â€œMy wife and I have known each other for eight years. We were friends at first and then we fell in love. Our families had to agree to the wedding, so we waited for each other for four years without kissing or holding hands until we finally got married. Five months ago, our little daughter Shames was born. Her name means sun.
I made good money as a barber back home, but my true passion is singing. My wife has always wanted me to be happy and she likes my voice, so she saved money to support me to build up a singing career. Whenever there was a wedding or a big party, I would perform for the guests. More and more people liked my singing and I even had four music videos, which were broadcast on TV. It was my wife who made all that possible.
But the regime in Iraq has never allowed people to live normal and free lives. Singing and wearing long hair is forbidden, and I did both. One evening I did a live concert whensuddenly, a group of people forced their way inside the concert hall and shot at the stage. An old lady took my hand, pulled me away, and hid me in her house.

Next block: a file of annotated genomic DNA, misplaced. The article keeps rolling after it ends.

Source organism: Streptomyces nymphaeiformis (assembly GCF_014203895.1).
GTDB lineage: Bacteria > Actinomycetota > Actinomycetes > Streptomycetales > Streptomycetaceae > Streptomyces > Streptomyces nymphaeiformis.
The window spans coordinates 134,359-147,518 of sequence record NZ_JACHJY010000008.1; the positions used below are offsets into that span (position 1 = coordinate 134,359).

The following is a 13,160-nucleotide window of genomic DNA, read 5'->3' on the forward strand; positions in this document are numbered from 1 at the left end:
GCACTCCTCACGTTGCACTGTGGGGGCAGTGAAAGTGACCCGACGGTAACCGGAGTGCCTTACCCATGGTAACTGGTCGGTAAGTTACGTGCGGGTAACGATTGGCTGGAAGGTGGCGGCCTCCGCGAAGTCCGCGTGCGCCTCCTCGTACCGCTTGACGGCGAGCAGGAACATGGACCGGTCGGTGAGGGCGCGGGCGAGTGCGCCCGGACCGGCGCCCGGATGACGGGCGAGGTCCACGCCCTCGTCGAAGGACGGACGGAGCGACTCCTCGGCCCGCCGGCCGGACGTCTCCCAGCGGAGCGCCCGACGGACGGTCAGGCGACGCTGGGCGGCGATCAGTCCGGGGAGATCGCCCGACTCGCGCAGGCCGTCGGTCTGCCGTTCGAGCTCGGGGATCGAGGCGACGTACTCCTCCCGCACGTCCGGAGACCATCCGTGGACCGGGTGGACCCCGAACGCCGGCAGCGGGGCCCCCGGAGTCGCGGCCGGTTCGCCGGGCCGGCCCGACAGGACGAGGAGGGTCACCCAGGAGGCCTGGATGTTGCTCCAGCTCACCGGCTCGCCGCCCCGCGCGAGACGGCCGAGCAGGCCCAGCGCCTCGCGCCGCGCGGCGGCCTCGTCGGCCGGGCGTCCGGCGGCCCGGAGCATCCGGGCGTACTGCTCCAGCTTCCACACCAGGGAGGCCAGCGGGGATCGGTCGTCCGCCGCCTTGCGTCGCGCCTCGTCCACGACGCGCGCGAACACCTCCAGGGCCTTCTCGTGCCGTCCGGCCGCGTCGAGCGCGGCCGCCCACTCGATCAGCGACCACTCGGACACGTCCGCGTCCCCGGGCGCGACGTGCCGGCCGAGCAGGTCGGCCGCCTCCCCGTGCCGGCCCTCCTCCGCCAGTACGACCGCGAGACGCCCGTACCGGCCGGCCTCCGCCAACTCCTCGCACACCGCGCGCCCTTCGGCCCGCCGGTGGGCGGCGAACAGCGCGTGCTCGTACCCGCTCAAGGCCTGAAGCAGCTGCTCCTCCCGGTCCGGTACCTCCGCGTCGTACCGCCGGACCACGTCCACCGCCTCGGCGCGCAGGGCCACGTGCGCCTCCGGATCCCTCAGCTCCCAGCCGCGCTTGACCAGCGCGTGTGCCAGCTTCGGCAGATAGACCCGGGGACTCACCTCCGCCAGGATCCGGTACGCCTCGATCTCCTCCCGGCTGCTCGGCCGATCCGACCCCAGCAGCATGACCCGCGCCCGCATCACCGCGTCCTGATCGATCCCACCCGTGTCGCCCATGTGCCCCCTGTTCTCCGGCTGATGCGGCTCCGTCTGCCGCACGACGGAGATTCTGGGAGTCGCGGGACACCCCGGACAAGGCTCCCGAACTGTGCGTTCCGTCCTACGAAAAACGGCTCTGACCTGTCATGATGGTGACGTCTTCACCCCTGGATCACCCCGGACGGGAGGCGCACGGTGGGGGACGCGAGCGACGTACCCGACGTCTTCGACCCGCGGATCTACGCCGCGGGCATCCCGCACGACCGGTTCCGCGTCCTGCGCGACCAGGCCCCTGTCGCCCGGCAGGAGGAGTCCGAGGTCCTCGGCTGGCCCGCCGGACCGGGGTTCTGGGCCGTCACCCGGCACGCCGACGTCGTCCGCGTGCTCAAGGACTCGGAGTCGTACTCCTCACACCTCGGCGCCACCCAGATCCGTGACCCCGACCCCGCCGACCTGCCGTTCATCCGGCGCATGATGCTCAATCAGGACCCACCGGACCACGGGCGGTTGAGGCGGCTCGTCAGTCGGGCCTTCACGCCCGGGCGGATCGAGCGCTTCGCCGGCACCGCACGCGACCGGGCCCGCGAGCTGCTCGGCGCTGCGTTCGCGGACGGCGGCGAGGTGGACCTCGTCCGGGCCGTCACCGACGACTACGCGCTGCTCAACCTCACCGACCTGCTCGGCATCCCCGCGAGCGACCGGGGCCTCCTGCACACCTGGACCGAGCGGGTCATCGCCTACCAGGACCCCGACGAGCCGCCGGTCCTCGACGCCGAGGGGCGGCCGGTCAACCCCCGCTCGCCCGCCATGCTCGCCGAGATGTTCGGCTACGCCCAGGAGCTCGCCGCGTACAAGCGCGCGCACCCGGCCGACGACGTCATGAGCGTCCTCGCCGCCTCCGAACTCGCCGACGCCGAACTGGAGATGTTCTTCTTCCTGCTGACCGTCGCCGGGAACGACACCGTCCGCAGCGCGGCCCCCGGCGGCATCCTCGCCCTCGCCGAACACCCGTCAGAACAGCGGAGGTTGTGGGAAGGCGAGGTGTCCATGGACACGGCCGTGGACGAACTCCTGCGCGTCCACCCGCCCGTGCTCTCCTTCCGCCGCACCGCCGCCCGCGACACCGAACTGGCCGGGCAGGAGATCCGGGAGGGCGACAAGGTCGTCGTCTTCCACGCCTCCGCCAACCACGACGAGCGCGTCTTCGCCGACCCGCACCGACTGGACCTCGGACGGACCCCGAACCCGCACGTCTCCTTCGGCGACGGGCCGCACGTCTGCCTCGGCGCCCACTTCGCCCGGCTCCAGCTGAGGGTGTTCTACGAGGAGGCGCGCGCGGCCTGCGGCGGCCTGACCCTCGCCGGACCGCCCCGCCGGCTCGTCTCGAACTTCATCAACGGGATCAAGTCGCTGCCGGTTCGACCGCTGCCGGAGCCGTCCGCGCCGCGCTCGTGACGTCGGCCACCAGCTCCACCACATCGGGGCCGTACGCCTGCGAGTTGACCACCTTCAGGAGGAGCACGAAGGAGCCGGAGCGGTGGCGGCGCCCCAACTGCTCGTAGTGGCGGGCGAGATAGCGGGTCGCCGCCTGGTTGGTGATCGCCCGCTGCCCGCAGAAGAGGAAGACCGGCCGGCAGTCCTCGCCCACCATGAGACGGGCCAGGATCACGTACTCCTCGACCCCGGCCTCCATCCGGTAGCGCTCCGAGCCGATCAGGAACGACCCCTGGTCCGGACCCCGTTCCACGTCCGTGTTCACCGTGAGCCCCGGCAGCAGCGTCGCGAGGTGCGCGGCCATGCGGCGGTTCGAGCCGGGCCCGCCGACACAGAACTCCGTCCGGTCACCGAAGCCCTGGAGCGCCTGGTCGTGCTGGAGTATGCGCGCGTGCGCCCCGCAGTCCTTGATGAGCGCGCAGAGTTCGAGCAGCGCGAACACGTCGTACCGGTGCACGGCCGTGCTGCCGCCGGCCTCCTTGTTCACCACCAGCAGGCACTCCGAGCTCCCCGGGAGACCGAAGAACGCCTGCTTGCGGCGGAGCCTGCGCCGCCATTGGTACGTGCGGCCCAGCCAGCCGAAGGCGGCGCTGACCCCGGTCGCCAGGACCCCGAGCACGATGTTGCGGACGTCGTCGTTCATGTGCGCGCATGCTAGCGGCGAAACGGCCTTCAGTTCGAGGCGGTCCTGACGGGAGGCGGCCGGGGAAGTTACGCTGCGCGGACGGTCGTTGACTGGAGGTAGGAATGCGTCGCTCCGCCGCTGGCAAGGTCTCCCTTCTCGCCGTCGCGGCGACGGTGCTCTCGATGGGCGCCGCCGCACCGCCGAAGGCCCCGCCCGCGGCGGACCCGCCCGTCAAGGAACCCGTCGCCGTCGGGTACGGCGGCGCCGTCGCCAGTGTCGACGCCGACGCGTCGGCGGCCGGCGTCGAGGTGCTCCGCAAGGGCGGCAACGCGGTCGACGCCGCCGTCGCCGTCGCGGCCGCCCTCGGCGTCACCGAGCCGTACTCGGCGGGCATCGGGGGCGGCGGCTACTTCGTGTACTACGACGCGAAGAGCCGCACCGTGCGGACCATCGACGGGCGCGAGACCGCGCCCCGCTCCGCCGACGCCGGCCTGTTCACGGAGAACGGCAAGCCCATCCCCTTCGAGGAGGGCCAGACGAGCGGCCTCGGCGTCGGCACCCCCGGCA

A couple of days later, I went back home to my wife. There, I received an envelope with one bullet inside. I knew what that meant: â€œEither you leave or you die, but you are going to stop singing either way.â€
We decided that I had to flee the country and try to bring my wife and my daughter to me afterwards. I had to leave my family behind and abandon my barbershop. On my journey from Iraq to Austria, I couldnâ€™t call my wife for 17 days. When I was finally able to let her know that I was okay, she barely said anything on the phone. I only heard cries and screams of relief and happiness.â€